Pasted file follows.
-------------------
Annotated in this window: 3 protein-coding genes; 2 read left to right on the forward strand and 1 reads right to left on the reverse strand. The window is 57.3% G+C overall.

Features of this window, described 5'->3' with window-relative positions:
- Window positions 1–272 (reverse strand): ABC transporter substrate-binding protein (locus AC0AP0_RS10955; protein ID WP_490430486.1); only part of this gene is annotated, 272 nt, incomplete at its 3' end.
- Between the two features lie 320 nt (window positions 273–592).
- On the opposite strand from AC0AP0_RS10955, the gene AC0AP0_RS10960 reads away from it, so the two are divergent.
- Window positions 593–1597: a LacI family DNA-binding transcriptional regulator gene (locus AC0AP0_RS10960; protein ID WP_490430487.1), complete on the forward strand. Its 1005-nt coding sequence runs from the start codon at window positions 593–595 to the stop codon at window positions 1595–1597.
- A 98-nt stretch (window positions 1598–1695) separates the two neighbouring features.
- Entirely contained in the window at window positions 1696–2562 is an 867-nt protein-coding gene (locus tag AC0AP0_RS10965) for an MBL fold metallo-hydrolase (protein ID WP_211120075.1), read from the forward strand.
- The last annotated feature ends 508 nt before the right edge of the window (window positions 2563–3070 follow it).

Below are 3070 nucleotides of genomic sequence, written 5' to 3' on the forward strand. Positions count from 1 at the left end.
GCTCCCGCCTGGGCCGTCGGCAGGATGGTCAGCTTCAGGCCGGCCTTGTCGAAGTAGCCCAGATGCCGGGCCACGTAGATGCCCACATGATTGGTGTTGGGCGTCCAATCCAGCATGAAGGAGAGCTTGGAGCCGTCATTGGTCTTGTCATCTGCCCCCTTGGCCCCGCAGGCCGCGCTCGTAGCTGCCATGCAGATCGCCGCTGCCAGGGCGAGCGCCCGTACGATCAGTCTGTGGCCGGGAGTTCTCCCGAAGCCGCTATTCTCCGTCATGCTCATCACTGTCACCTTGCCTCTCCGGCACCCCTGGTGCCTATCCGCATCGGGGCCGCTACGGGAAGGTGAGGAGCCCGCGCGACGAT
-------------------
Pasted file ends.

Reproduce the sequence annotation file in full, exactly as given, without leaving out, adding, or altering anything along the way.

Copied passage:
Annotated in this window: 3 protein-coding genes; 2 read left to right on the forward strand and 1 reads right to left on the reverse strand. The window is 57.3% G+C overall.

Features of this window, described 5'->3' with window-relative positions:
- Window positions 1–272 (reverse strand): ABC transporter substrate-binding protein (locus AC0AP0_RS10955; protein ID WP_490430486.1); only part of this gene is annotated, 272 nt, incomplete at its 3' end.
- Between the two features lie 320 nt (window positions 273–592).
- On the opposite strand from AC0AP0_RS10955, the gene AC0AP0_RS10960 reads away from it, so the two are divergent.
- Window positions 593–1597: a LacI family DNA-binding transcriptional regulator gene (locus AC0AP0_RS10960; protein ID WP_490430487.1), complete on the forward strand. Its 1005-nt coding sequence runs from the start codon at window positions 593–595 to the stop codon at window positions 1595–1597.
- A 98-nt stretch (window positions 1598–1695) separates the two neighbouring features.
- Entirely contained in the window at window positions 1696–2562 is an 867-nt protein-coding gene (locus tag AC0AP0_RS10965) for an MBL fold metallo-hydrolase (protein ID WP_211120075.1), read from the forward strand.
- The last annotated feature ends 508 nt before the right edge of the window (window positions 2563–3070 follow it).

Below are 3070 nucleotides of genomic sequence, written 5' to 3' on the forward strand. Positions count from 1 at the left end.
GCTCCCGCCTGGGCCGTCGGCAGGATGGTCAGCTTCAGGCCGGCCTTGTCGAAGTAGCCCAGATGCCGGGCCACGTAGATGCCCACATGATTGGTGTTGGGCGTCCAATCCAGCATGAAGGAGAGCTTGGAGCCGTCATTGGTCTTGTCATCTGCCCCCTTGGCCCCGCAGGCCGCGCTCGTAGCTGCCATGCAGATCGCCGCTGCCAGGGCGAGCGCCCGTACGATCAGTCTGTGGCCGGGAGTTCTCCCGAAGCCGCTATTCTCCGTCATGCTCATCACTGTCACCTTGCCTCTCCGGCACCCCTGGTGCCTATCCGCATCGGGGCCGCTACGGGAAGGTGAGGAGCCCGCGCGACGAT